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The Most Versatile VoIP Provider: FREE PORTING

Orgasmatron 5.2: The Secure Swiss Army Knife for Asterisk

It’s been an exciting couple of weeks watching the overwhelmingly positive response to our release of Orgasmatron 5.1. With this version, we introduced a new Asterisk® security model that took into account the ever-increasing security risks posed by exposing web and telephony servers to direct Internet access. The bottom line is this. If your telecom requirements still can be accomplished by placing a server securely behind a $35 hardware-based Internet firewall with no Internet exposure, then it makes absolutely no sense to dangle such a tempting target in front of the world’s most nefarious creeps.

News Flash: Incredible PBX 4.0 is now available with FreePBX 2.10 support!

Coming January 19: Incredible PBX 11 & Incredible Fax for Asterisk 11 and FreePBX 2.11

Our experience suggests that the only trade off with this new approach is the inability to receive anonymous SIP calls… a small price to pay considering the potential financial and computer risks involved. You still can place outbound VoIP calls as well as placing and receiving calls using any of the phone numbers registered on your new PBX in a Flash server. And, thanks to Google Voice, SIPgate, and IPkall, all inbound calls are free, and all outbound calls to numbers in the U.S. and Canada are free as well.

If a SIP URI and your own Freenum/ISN number are simply features you can’t live without, sign up for a voip.ms IAX account, and you’ll get a SIP URI for free. Inbound SIP URI and Freenum/ISN calls will set you back $1 for every 1,000 minutes billed in 6 second increments.

Or you can sign up for a free IP Freedom CallCentric account and configure a new SIP trunk in FreePBX by following these directions. Once configured, your new server SIP URI will be 1777xxxxxxx@in.callcentric.com where xxxxxxx is your assigned 7-digit CallCentric number.

Keep in mind that a new security vulnerability has been found with either Asterisk or FreePBX almost monthly. The chart below tells you why. With virtually limitless attack surfaces because of the number of interrelated components in CentOS, Asterisk, and FreePBX comes enormous and recurring potential for remote compromise of these systems. Rather than play this cat-and-mouse security game with the underworld, the Orgasmatron design changes the paradigm. It lets you use any (secure or insecure) version of Asterisk and FreePBX without worrying about any outside attacks. Do passwords on your new server matter? Not really… unless there is someone inside your firewall that you don’t trust. 🙄 Are we going to secure them anyway? Absolutely. But instead of the constant worry over new security vulnerabilities, Orgasmatron 5.2 lets you enjoy exploring the world of Asterisk and VoIP telephony with an incredibly rich feature set that you won’t find anywhere else, period! We’ll resist making any other device analogies, but the idea here is to protect the good guy (you!) while keeping the bad guys out. No penetration. No worries. Simple as that.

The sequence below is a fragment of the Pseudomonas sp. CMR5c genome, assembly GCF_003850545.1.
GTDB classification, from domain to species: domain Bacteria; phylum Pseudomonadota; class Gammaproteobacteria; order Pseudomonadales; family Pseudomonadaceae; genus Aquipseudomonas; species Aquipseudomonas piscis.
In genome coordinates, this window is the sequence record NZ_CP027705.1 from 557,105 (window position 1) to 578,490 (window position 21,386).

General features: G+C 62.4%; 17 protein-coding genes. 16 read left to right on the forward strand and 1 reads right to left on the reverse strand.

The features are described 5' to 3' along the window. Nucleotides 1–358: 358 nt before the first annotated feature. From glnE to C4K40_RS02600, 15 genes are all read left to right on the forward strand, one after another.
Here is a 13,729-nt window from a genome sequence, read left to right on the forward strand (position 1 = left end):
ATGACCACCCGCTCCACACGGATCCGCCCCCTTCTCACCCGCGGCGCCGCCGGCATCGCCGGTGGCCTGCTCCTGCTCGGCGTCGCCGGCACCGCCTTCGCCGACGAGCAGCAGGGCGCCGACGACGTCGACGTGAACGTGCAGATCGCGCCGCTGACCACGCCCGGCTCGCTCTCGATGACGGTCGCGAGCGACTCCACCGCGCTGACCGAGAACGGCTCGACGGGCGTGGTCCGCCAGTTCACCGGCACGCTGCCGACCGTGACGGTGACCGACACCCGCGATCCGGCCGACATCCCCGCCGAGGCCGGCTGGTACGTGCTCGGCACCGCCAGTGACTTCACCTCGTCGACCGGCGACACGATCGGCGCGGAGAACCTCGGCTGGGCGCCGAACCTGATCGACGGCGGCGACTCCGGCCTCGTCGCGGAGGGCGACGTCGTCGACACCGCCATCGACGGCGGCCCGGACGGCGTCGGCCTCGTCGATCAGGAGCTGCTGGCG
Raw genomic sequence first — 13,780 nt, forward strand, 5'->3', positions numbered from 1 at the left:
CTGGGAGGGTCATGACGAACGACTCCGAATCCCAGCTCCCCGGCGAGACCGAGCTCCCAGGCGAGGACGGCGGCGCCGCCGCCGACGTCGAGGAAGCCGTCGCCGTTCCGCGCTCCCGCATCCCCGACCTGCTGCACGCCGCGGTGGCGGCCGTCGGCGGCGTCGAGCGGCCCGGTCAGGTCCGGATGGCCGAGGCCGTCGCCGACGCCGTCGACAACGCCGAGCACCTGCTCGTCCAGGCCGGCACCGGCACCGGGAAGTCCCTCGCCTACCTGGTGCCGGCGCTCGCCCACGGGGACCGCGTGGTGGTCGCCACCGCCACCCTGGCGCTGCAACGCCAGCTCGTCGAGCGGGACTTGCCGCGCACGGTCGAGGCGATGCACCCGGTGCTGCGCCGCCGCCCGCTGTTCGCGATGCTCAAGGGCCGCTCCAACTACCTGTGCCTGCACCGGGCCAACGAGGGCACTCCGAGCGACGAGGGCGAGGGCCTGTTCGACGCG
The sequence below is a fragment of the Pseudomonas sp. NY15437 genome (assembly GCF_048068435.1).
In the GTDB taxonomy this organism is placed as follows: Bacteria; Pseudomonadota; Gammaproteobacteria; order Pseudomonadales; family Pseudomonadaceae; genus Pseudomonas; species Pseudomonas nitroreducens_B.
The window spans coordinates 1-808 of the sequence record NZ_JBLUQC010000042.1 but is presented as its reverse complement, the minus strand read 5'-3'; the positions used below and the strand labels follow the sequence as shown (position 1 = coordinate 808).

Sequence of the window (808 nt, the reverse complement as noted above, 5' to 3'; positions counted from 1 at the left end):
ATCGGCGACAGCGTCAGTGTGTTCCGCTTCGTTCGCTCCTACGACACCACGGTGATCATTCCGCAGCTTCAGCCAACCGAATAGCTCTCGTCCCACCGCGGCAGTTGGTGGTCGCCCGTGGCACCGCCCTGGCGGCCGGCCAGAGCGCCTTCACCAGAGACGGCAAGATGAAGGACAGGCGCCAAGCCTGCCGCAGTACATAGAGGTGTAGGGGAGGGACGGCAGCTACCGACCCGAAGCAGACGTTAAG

In our former life working for a living, we actually procured and managed multimillion dollar PBXs as part of our "other duties as assigned." Without qualification, we can tell you that the feature set that Orgasmatron 5.2 brings to the table for free runs circles around anything you could buy (then or now) in the commercial marketplace. And, at one time or another, we purchased every Nortel feature good money could buy. There’s one other difference. Orgasmatron 5.2 runs swimmingly on a $200 Atom-based PC that you can purchase at any Best Buy as well as hundreds of other stores including Amazon, NewEgg, and Buy.com. We paid more than $200 to provision an additional extension on our Nortel switch! You, of course, can add as many extensions as you like. De nada.

So, why a new version of Orgasmatron in only a few weeks? Well, it’s not security-related. In fact, there is nothing wrong with continuing on with Orgasmatron 5.1. Unfortunately, it relied exclusively upon SIPgate to make free Google Voice calls in the U.S. and Canada. And SIPgate required an invite using an SMS message from a U.S.-based cellphone. That pretty well knocked out all of our friends living outside the United States. Today’s version fixes that by letting anyone sign up for a free IPkall phone number in Washington state. All you need is a valid email address. The setup process is a bit more complex because IPkall doesn’t support registered connections to their servers. But we’ll walk you through the additional steps and, once completed, your server will be just as secure as the SIPgate approach we set up with Orgasmatron 5.1. And few, if any, Linux skills are required to set up or manage Orgasmatron 5.2. As we’ve noted previously, if you can handle slice and bake cookies, you’ve got the necessary skillset! Be aware this is about a one-hour project, and you need to track through the article carefully, or the entire house of cards comes down.